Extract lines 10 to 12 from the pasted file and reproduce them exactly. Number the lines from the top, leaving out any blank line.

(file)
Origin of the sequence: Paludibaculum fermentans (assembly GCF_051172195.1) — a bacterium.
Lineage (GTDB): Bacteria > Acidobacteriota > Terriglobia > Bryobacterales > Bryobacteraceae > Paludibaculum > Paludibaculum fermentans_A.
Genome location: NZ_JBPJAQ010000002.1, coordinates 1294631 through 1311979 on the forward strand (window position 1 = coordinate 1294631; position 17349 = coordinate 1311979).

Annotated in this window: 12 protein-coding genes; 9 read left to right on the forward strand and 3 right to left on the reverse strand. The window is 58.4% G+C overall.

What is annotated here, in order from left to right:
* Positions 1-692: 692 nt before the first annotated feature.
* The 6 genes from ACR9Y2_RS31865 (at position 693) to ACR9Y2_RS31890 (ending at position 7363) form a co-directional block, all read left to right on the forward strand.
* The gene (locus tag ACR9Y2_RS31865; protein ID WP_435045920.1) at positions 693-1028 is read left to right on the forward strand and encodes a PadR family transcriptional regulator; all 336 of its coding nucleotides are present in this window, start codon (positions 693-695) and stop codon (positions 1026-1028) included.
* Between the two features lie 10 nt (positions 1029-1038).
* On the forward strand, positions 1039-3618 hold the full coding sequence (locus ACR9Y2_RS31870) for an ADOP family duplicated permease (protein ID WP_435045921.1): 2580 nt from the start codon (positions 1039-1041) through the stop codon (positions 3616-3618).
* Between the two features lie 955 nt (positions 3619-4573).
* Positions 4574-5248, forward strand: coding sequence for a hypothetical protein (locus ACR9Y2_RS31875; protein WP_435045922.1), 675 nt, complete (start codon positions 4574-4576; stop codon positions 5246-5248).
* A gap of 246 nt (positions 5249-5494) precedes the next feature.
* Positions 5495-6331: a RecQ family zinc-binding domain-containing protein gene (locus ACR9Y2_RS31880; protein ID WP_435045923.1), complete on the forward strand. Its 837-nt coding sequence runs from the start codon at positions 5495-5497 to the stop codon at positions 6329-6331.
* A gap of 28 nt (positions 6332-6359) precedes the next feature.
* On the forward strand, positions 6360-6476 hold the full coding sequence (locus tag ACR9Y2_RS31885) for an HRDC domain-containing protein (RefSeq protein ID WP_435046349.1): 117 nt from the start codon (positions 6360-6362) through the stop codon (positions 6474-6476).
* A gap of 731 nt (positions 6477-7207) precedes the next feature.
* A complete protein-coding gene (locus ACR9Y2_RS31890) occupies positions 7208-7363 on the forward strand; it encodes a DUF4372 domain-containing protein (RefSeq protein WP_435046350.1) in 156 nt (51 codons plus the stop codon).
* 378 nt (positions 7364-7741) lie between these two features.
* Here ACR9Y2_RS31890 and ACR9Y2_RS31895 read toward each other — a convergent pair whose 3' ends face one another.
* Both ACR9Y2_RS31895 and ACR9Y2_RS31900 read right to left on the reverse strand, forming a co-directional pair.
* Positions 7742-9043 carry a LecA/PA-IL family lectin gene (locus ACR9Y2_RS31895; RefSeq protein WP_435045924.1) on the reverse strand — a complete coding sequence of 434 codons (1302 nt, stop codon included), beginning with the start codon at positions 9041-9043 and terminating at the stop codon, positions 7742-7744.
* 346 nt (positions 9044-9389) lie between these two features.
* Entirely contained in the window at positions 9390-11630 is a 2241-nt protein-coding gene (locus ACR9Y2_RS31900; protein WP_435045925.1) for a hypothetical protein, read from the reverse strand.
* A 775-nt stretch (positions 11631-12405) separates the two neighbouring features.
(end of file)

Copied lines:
* On the forward strand, positions 1039-3618 hold the full coding sequence (locus ACR9Y2_RS31870) for an ADOP family duplicated permease (protein ID WP_435045921.1): 2580 nt from the start codon (positions 1039-1041) through the stop codon (positions 3616-3618).
* Between the two features lie 955 nt (positions 3619-4573).
* Positions 4574-5248, forward strand: coding sequence for a hypothetical protein (locus ACR9Y2_RS31875; protein WP_435045922.1), 675 nt, complete (start codon positions 4574-4576; stop codon positions 5246-5248).